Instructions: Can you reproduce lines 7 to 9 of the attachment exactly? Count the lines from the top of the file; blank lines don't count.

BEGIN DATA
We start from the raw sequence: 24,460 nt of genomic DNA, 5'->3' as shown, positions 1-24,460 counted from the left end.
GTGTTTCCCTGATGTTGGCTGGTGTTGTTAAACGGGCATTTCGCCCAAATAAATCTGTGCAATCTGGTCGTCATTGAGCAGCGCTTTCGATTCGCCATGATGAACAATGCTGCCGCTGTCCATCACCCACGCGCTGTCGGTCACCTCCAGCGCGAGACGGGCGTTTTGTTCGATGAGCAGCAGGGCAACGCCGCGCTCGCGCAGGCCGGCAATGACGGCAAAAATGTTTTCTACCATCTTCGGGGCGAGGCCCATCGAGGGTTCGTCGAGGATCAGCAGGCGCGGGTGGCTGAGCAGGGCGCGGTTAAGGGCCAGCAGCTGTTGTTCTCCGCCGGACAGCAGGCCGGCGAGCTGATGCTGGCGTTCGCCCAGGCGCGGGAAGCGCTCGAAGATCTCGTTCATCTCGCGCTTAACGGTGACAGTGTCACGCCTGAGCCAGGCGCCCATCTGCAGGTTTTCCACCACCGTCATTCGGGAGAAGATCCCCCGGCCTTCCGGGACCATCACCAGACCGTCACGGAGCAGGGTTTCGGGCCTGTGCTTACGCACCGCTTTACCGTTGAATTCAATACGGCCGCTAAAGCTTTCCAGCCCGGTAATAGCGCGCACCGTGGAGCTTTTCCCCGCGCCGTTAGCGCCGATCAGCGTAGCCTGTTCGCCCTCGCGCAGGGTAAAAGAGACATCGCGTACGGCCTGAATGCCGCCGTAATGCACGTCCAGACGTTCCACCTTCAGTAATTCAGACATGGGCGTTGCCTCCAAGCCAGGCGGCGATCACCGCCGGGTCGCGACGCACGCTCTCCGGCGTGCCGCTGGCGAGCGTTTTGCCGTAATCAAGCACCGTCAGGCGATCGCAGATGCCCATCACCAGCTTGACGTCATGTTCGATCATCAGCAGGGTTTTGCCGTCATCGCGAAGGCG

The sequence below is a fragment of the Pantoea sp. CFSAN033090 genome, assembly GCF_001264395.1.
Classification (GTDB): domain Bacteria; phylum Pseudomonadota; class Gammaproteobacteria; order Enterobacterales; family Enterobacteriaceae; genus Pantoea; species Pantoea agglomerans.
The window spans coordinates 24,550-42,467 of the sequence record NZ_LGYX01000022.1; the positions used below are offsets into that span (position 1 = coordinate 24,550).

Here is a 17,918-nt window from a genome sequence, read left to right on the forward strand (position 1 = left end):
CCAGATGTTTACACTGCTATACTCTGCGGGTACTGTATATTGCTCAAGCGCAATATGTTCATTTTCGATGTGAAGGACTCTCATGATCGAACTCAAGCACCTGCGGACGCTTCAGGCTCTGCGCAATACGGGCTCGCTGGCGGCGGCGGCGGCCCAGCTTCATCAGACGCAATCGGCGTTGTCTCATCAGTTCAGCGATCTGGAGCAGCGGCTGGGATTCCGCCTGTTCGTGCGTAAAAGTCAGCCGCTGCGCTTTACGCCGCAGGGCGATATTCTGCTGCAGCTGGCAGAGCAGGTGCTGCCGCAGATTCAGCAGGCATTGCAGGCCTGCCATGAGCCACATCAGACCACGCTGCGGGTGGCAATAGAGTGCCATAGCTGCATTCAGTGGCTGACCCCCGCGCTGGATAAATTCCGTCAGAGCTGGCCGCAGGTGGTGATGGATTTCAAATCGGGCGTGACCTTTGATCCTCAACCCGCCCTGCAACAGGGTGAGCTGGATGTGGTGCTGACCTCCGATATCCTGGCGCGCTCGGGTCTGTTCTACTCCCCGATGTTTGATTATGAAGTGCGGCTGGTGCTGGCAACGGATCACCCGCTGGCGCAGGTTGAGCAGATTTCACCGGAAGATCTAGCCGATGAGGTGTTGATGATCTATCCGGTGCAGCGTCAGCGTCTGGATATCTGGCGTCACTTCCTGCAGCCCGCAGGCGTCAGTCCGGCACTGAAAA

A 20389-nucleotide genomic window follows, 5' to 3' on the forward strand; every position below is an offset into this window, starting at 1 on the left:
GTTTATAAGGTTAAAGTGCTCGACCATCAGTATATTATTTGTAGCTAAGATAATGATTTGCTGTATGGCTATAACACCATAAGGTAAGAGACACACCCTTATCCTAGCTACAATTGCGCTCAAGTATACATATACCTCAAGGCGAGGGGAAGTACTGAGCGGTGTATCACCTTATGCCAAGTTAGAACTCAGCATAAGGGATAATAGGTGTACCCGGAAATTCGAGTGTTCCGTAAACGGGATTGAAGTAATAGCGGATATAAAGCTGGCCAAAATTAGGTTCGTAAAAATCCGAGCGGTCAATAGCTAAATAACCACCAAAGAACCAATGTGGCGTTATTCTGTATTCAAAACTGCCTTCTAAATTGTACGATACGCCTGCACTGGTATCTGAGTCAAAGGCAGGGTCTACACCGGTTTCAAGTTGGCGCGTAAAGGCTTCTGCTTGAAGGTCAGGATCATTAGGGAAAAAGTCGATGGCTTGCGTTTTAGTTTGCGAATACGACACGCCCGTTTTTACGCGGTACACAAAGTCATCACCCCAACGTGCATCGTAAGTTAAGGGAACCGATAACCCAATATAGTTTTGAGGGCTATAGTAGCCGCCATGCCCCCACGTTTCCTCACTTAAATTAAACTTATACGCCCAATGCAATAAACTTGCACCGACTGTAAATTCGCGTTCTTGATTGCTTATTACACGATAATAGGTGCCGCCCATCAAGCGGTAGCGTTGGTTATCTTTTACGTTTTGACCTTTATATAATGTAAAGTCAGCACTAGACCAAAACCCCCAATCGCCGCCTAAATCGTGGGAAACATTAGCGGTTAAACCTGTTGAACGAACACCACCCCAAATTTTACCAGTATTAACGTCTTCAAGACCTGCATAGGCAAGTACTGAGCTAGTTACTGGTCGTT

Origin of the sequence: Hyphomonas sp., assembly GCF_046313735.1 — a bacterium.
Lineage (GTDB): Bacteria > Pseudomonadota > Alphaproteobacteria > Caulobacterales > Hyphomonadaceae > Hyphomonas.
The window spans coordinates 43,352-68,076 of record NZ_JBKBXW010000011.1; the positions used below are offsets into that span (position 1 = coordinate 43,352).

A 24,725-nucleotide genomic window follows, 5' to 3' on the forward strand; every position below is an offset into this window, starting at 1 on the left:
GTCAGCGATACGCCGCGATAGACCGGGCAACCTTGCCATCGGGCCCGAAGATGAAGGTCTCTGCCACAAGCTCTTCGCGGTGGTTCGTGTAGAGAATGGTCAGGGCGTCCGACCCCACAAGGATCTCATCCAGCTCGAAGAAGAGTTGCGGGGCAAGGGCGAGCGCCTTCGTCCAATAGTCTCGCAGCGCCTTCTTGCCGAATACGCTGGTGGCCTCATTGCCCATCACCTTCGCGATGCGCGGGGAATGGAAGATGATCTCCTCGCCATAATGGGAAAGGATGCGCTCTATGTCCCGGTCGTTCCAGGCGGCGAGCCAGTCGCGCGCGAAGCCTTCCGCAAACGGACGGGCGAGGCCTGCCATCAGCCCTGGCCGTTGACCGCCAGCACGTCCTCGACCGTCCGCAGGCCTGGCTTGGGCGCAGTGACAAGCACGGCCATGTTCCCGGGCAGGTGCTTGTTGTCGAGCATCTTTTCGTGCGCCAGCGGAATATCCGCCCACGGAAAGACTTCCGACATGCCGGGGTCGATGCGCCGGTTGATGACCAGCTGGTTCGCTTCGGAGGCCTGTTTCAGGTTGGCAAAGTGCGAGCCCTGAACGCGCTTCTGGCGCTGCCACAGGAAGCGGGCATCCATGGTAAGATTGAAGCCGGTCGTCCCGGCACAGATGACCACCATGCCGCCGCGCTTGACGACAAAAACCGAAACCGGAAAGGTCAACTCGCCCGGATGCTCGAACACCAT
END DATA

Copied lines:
CCAGATGTTTACACTGCTATACTCTGCGGGTACTGTATATTGCTCAAGCGCAATATGTTCATTTTCGATGTGAAGGACTCTCATGATCGAACTCAAGCACCTGCGGACGCTTCAGGCTCTGCGCAATACGGGCTCGCTGGCGGCGGCGGCGGCCCAGCTTCATCAGACGCAATCGGCGTTGTCTCATCAGTTCAGCGATCTGGAGCAGCGGCTGGGATTCCGCCTGTTCGTGCGTAAAAGTCAGCCGCTGCGCTTTACGCCGCAGGGCGATATTCTGCTGCAGCTGGCAGAGCAGGTGCTGCCGCAGATTCAGCAGGCATTGCAGGCCTGCCATGAGCCACATCAGACCACGCTGCGGGTGGCAATAGAGTGCCATAGCTGCATTCAGTGGCTGACCCCCGCGCTGGATAAATTCCGTCAGAGCTGGCCGCAGGTGGTGATGGATTTCAAATCGGGCGTGACCTTTGATCCTCAACCCGCCCTGCAACAGGGTGAGCTGGATGTGGTGCTGACCTCCGATATCCTGGCGCGCTCGGGTCTGTTCTACTCCCCGATGTTTGATTATGAAGTGCGGCTGGTGCTGGCAACGGATCACCCGCTGGCGCAGGTTGAGCAGATTTCACCGGAAGATCTAGCCGATGAGGTGTTGATGATCTATCCGGTGCAGCGTCAGCGTCTGGATATCTGGCGTCACTTCCTGCAGCCCGCAGGCGTCAGTCCGGCACTGAAAA

A 20389-nucleotide genomic window follows, 5' to 3' on the forward strand; every position below is an offset into this window, starting at 1 on the left:
GTTTATAAGGTTAAAGTGCTCGACCATCAGTATATTATTTGTAGCTAAGATAATGATTTGCTGTATGGCTATAACACCATAAGGTAAGAGACACACCCTTATCCTAGCTACAATTGCGCTCAAGTATACATATACCTCAAGGCGAGGGGAAGTACTGAGCGGTGTATCACCTTATGCCAAGTTAGAACTCAGCATAAGGGATAATAGGTGTACCCGGAAATTCGAGTGTTCCGTAAACGGGATTGAAGTAATAGCGGATATAAAGCTGGCCAAAATTAGGTTCGTAAAAATCCGAGCGGTCAATAGCTAAATAACCACCAAAGAACCAATGTGGCGTTATTCTGTATTCAAAACTGCCTTCTAAATTGTACGATACGCCTGCACTGGTATCTGAGTCAAAGGCAGGGTCTACACCGGTTTCAAGTTGGCGCGTAAAGGCTTCTGCTTGAAGGTCAGGATCATTAGGGAAAAAGTCGATGGCTTGCGTTTTAGTTTGCGAATACGACACGCCCGTTTTTACGCGGTACACAAAGTCATCACCCCAACGTGCATCGTAAGTTAAGGGAACCGATAACCCAATATAGTTTTGAGGGCTATAGTAGCCGCCATGCCCCCACGTTTCCTCACTTAAATTAAACTTATACGCCCAATGCAATAAACTTGCACCGACTGTAAATTCGCGTTCTTGATTGCTTATTACACGATAATAGGTGCCGCCCATCAAGCGGTAGCGTTGGTTATCTTTTACGTTTTGACCTTTATATAATGTAAAGTCAGCACTAGACCAAAACCCCCAATCGCCGCCTAAATCGTGGGAAACATTAGCGGTTAAACCTGTTGAACGAACACCACCCCAAATTTTACCAGTATTAACGTCTTCAAGACCTGCATAGGCAAGTACTGAGCTAGTTACTGGTCGTT